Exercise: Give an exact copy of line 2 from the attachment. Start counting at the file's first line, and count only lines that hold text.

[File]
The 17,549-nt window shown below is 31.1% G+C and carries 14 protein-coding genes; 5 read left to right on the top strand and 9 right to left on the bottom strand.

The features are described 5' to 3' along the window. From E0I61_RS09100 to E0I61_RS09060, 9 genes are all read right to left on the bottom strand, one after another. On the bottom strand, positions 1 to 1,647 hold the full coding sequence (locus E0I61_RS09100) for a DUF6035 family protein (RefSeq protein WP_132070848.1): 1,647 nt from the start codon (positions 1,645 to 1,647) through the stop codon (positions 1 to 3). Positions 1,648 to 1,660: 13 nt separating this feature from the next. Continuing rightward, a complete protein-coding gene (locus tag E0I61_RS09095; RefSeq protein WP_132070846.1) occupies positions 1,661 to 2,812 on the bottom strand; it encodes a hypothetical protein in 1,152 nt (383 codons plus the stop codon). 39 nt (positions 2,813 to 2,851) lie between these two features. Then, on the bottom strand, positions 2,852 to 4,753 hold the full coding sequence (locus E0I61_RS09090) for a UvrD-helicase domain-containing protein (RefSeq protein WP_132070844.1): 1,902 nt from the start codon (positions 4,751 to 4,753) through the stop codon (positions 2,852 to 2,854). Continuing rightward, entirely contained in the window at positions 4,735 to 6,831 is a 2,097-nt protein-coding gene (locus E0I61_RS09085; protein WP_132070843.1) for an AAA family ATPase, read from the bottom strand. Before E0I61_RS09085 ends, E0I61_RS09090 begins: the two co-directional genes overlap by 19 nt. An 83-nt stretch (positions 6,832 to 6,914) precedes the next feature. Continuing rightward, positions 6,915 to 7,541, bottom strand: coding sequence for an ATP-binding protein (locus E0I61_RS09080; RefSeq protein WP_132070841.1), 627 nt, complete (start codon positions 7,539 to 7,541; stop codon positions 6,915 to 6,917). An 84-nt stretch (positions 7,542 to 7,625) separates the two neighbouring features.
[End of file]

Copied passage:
The features are described 5' to 3' along the window. From E0I61_RS09100 to E0I61_RS09060, 9 genes are all read right to left on the bottom strand, one after another. On the bottom strand, positions 1 to 1,647 hold the full coding sequence (locus E0I61_RS09100) for a DUF6035 family protein (RefSeq protein WP_132070848.1): 1,647 nt from the start codon (positions 1,645 to 1,647) through the stop codon (positions 1 to 3). Positions 1,648 to 1,660: 13 nt separating this feature from the next. Continuing rightward, a complete protein-coding gene (locus tag E0I61_RS09095; RefSeq protein WP_132070846.1) occupies positions 1,661 to 2,812 on the bottom strand; it encodes a hypothetical protein in 1,152 nt (383 codons plus the stop codon). 39 nt (positions 2,813 to 2,851) lie between these two features. Then, on the bottom strand, positions 2,852 to 4,753 hold the full coding sequence (locus E0I61_RS09090) for a UvrD-helicase domain-containing protein (RefSeq protein WP_132070844.1): 1,902 nt from the start codon (positions 4,751 to 4,753) through the stop codon (positions 2,852 to 2,854). Continuing rightward, entirely contained in the window at positions 4,735 to 6,831 is a 2,097-nt protein-coding gene (locus E0I61_RS09085; protein WP_132070843.1) for an AAA family ATPase, read from the bottom strand. Before E0I61_RS09085 ends, E0I61_RS09090 begins: the two co-directional genes overlap by 19 nt. An 83-nt stretch (positions 6,832 to 6,914) precedes the next feature. Continuing rightward, positions 6,915 to 7,541, bottom strand: coding sequence for an ATP-binding protein (locus E0I61_RS09080; RefSeq protein WP_132070841.1), 627 nt, complete (start codon positions 7,539 to 7,541; stop codon positions 6,915 to 6,917). An 84-nt stretch (positions 7,542 to 7,625) separates the two neighbouring features.